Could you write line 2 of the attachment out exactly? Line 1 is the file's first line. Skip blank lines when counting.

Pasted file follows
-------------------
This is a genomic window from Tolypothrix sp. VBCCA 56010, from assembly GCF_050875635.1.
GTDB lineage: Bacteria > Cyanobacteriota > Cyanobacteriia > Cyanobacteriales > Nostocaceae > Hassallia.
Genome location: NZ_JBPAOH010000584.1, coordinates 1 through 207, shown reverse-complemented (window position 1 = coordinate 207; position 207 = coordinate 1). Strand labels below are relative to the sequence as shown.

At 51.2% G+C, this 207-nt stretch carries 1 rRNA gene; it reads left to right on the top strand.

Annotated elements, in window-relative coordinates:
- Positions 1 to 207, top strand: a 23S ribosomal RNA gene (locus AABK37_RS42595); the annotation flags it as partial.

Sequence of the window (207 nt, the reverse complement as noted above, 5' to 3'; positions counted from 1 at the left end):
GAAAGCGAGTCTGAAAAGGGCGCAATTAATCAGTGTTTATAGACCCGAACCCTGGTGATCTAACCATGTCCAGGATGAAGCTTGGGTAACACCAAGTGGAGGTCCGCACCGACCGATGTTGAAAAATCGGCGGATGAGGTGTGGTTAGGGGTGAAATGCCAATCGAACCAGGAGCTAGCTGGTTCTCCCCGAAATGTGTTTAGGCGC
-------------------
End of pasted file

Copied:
GTDB lineage: Bacteria > Cyanobacteriota > Cyanobacteriia > Cyanobacteriales > Nostocaceae > Hassallia.